Our fall nonfiction issue, which just went live this week, features Ron Capps’ haunting piece “Yellow.” Nonfiction editor Dario DiBattista caught up with Ron Capps, military veteran and author, and founder of The Veterans Writing Project.
Dario DiBattista: What is the Veterans Writing Project (VWP)?
Ron Capps: Formally, the VWP is a nonprofit organization that we set up to provide no-cost writing workshops and seminars for veterans for active service members and their family members. Less formally, I think of it as a team of writers who were all veterans or veteran’s family members, those of us who are working writers, who give away what we’ve learned in our work or in our graduate writing programs to people who are just getting started at writing. We work with veterans who’ve already started writing, and we’re starting to work with those who have no idea of what they need to do to write a story. My aspiration for the program is that it becomes a group of people linked by the common experience of having served in the military and writing. I’d like the organization to become, metaphorically, a place where veterans and their family members can all come to learn the craft of writing, to share their work with other veterans and other family members and, hopefully, more broadly, anyone who is interested. I see the project becoming not just a teaching or learning organization but an umbrella or clearing house for other writing groups that are built around the military experience.
DD: Why did you decide to start VWP?
RC: Well, there are two main reasons. First is that writing really helped me get control of my PTSD (post-traumatic stress disorder) after Afghanistan. In the frozen years between 1996 and 2008 I was in wars in Central Africa, Kosovo, Afghanistan, Iraq, Darfur. And I came away really pretty badly damaged emotionally, and I was treated for PTSD in Afghanistan, and I struggled with it afterwards in Iraq and even when I was back home. Things got really bad for me for a while. Especially when I was a peacekeeper in Darfur and I came close to killing myself. As a way of managing those memories, to try to try and get control of them, I started writing about what I saw and what I participated in, and through that experience I was able to get control of my mind.
Second, I wanted to share with others what I’ve learned as a working writing and a graduate student. I was coming from class home one night and it struck me that it was kind of shameful that everything I was learning in school was only really benefiting me. And that lead me to the idea that, in giving away this knowledge of the skills I’ve learned school, if we can just help one person get through the night a little better, and help them control their PTSD through therapeutic writing, that’s even better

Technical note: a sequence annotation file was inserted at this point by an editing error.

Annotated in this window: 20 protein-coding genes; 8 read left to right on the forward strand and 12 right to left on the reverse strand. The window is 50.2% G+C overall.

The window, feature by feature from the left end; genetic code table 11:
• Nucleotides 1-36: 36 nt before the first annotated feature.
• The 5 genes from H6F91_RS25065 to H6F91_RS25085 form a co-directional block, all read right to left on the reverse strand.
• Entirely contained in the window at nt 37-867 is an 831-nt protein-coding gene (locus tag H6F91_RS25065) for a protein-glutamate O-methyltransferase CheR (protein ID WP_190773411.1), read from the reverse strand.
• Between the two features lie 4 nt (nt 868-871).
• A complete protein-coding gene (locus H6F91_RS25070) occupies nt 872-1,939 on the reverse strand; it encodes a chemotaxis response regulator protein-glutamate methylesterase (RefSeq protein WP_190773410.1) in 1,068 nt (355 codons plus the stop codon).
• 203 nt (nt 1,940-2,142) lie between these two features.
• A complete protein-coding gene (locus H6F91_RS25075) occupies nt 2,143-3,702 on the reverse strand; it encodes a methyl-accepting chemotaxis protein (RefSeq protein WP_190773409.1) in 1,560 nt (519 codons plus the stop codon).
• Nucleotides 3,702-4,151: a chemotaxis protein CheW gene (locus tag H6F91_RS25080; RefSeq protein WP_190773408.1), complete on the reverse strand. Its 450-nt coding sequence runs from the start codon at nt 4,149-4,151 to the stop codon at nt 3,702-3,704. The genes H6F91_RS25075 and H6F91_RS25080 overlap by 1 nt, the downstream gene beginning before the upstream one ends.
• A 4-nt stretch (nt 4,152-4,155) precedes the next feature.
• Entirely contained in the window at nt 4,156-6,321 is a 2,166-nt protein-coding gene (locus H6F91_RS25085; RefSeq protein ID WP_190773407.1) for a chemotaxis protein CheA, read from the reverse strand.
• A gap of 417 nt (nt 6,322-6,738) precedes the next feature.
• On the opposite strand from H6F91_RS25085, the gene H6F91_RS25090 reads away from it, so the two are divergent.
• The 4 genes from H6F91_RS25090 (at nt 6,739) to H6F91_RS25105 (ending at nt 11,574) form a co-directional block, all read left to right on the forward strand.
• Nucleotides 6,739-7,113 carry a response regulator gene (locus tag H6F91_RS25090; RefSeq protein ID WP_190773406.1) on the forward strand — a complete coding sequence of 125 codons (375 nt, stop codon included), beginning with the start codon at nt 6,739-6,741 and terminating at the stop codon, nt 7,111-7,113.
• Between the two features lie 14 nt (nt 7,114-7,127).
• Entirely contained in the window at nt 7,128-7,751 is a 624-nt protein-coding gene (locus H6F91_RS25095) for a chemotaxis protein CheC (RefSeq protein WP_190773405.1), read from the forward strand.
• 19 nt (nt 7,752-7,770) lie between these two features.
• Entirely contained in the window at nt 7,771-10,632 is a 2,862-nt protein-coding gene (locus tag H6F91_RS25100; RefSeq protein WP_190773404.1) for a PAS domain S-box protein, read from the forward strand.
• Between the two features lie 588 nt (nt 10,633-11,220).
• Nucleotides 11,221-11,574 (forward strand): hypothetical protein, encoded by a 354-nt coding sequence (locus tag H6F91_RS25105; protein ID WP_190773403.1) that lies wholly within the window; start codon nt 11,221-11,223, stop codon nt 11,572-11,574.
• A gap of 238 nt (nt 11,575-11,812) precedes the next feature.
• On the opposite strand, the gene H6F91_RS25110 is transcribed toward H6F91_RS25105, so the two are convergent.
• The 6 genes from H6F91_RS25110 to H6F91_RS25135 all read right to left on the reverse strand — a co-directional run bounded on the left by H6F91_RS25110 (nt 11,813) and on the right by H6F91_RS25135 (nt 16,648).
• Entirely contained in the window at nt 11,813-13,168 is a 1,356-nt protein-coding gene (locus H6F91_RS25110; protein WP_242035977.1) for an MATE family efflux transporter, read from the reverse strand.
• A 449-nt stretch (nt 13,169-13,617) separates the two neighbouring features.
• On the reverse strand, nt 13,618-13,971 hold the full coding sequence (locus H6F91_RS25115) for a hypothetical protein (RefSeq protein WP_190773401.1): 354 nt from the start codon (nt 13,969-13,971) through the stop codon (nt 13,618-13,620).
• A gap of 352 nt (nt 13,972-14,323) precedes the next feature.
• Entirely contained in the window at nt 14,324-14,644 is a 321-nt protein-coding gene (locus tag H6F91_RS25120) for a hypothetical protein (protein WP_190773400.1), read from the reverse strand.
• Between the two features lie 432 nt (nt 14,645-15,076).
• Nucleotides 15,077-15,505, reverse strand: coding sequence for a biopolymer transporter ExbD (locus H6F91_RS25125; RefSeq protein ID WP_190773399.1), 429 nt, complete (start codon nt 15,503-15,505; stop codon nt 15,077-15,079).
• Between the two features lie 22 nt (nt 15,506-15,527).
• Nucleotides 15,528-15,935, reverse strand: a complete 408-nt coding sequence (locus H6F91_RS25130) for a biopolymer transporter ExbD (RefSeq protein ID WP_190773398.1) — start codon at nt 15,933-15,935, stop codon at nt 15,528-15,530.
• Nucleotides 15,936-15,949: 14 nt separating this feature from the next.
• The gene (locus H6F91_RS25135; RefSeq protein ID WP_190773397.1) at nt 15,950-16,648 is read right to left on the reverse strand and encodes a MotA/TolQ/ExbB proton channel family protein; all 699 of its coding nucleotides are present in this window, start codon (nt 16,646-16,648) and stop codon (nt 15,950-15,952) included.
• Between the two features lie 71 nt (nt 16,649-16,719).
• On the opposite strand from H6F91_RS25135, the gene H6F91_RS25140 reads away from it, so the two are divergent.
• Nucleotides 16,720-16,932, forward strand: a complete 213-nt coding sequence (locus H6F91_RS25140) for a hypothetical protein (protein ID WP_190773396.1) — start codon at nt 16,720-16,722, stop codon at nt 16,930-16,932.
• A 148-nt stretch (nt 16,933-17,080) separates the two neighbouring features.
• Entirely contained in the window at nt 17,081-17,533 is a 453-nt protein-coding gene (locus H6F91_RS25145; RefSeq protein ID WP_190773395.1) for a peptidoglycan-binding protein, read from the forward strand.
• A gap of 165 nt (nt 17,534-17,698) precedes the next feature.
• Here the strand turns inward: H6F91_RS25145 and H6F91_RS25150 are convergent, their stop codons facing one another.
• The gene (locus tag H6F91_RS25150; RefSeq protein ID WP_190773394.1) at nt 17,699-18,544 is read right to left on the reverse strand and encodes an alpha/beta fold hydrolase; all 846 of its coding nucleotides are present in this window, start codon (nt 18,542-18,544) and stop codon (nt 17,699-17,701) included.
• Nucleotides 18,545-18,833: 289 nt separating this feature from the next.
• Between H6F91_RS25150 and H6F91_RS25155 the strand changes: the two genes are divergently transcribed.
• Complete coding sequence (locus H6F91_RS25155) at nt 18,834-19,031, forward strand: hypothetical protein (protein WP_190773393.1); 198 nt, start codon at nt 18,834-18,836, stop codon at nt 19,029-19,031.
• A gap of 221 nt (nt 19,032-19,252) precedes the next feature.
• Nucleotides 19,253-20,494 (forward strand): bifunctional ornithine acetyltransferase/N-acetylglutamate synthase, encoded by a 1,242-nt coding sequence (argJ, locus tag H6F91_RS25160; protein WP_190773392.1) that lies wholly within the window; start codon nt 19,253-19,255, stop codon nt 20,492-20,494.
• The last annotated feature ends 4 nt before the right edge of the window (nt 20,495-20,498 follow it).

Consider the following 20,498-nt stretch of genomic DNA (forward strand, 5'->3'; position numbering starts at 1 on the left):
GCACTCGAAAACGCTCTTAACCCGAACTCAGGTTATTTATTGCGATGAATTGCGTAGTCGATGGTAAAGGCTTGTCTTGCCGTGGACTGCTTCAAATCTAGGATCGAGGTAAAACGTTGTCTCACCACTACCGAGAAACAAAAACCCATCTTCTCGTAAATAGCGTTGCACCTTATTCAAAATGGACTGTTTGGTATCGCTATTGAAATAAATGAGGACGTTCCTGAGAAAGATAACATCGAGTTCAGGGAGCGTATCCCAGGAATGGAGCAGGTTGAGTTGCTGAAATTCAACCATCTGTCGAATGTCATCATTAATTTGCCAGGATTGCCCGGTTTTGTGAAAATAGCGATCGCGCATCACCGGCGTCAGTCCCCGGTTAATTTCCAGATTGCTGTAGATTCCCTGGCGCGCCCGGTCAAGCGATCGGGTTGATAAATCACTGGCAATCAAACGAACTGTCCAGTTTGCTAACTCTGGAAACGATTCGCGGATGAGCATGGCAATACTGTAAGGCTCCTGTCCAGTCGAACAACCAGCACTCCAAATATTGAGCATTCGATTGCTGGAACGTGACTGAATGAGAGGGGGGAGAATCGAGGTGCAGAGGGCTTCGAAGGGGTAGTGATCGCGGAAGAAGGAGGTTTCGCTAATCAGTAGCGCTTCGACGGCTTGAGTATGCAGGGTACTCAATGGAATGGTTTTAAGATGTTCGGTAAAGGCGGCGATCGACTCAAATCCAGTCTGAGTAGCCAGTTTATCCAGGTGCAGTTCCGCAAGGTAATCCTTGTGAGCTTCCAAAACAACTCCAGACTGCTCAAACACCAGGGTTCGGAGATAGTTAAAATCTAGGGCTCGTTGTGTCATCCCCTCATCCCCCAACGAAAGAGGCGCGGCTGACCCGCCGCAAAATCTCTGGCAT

DD: What is the sign that you have hanging in your office?
RC: I wrote a little paper sign I put up of over my wall, and it says, “Either you control the story or the story controls you.” It really helps me stay focused on what I’m doing with my writing. Part of the struggle with PTSD, is that you have these memories and images that come in your head that you can’t control. One of the therapies is to just tell the story over and over again until you have full control, until the story doesn’t traumatize you anymore. That’s really what I started doing, was writing down my story. I probably needed to write more than I needed to talk, and I’m kind of introverted I suppose, like most writers, so writing helped.
DD: In addition to the VWP, when you do get your fancy degree from Hopkins with your dual concentration, what are your own goals with your own personal writing?
RC: I want to tell stories well. I’ve really been focused on storytelling for past couple of years. I started writing nonfiction at Johns Hopkins, and I was trying to put those essays into a memoir, but I also started writing fiction. I’ve found that’s its liberating to not have to write in the constraint of facts. You can just make it up, which is kind of cool. So I’m working on a historical novel that takes place in the Sudan in 1916. It’s all about storytelling.
DD: And now the important stuff. Ron, why, oh why, do you not drink bourbon?
RC: Because I drink whisky!
DD: I think scotch tastes like stinky feet. Tell me why I’m wrong.
RC: Because it tastes wonderful! The scotch that I drink is from a little island off the coast and it tastes like seaweed and peat and the ocean. It’s not a sweet corn flavor like most bourbons are.
DD: I actually haven’t tried a lot because I’m poor writer.
RC: Next time we meet I’ll pour you a few fingers then.
Ron Capps was a soldier and Foreign Service officer in places like Rwanda, Kosovo, Afghanistan, Iraq, and Darfur. He is the founder and director of the Veterans Writing Project, a 501(c)3 non-profit that provides no-cost writing seminars and workshops for veterans, active duty service members, and military family members. Ron lives and writes in Washington, DC.